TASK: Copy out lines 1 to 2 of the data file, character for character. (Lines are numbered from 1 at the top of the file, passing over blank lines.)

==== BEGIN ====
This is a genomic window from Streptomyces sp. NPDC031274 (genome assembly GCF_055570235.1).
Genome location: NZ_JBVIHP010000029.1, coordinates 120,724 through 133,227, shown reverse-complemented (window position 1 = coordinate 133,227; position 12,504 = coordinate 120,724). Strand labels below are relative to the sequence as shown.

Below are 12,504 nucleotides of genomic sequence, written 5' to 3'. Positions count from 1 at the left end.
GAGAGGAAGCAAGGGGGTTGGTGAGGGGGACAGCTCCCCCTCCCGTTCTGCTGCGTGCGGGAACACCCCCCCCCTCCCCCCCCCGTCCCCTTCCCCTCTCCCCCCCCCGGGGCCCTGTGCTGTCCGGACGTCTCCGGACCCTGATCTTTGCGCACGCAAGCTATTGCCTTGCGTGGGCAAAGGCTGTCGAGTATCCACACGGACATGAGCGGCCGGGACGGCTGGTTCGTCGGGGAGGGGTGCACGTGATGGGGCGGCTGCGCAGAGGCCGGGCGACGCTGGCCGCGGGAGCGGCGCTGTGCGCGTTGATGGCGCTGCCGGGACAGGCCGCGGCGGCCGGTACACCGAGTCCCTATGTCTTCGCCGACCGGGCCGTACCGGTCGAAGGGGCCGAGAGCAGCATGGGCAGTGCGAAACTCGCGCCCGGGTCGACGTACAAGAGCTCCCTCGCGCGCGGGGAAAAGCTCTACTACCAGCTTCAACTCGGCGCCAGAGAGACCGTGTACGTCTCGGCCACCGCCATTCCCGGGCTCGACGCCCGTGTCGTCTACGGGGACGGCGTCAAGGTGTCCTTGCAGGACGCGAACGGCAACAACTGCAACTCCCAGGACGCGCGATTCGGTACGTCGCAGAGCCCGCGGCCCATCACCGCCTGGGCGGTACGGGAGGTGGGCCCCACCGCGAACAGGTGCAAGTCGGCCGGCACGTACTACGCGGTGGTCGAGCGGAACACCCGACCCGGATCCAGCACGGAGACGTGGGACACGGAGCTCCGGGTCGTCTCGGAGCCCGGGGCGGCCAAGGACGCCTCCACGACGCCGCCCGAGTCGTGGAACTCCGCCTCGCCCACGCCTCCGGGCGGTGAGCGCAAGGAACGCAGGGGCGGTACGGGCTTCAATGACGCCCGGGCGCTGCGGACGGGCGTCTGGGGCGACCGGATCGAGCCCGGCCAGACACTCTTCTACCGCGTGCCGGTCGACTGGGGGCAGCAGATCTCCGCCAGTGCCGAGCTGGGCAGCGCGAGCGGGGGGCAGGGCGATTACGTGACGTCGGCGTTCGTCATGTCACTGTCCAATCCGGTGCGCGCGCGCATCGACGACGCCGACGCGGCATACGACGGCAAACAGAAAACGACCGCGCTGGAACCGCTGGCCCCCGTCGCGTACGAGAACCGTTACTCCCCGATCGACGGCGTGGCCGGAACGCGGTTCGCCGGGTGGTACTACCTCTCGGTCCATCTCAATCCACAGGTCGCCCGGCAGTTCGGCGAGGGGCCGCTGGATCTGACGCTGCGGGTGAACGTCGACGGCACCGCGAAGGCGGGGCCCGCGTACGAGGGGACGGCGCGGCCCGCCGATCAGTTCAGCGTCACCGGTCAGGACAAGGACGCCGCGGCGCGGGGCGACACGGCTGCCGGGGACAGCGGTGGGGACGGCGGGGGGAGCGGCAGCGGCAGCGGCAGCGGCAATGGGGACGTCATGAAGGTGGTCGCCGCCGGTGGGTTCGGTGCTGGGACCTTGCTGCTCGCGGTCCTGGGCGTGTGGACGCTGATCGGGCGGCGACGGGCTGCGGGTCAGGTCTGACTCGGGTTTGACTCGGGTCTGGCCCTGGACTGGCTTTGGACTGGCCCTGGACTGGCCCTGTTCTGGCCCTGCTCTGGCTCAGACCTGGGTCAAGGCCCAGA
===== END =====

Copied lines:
This is a genomic window from Streptomyces sp. NPDC031274 (genome assembly GCF_055570235.1).
Genome location: NZ_JBVIHP010000029.1, coordinates 120,724 through 133,227, shown reverse-complemented (window position 1 = coordinate 133,227; position 12,504 = coordinate 120,724). Strand labels below are relative to the sequence as shown.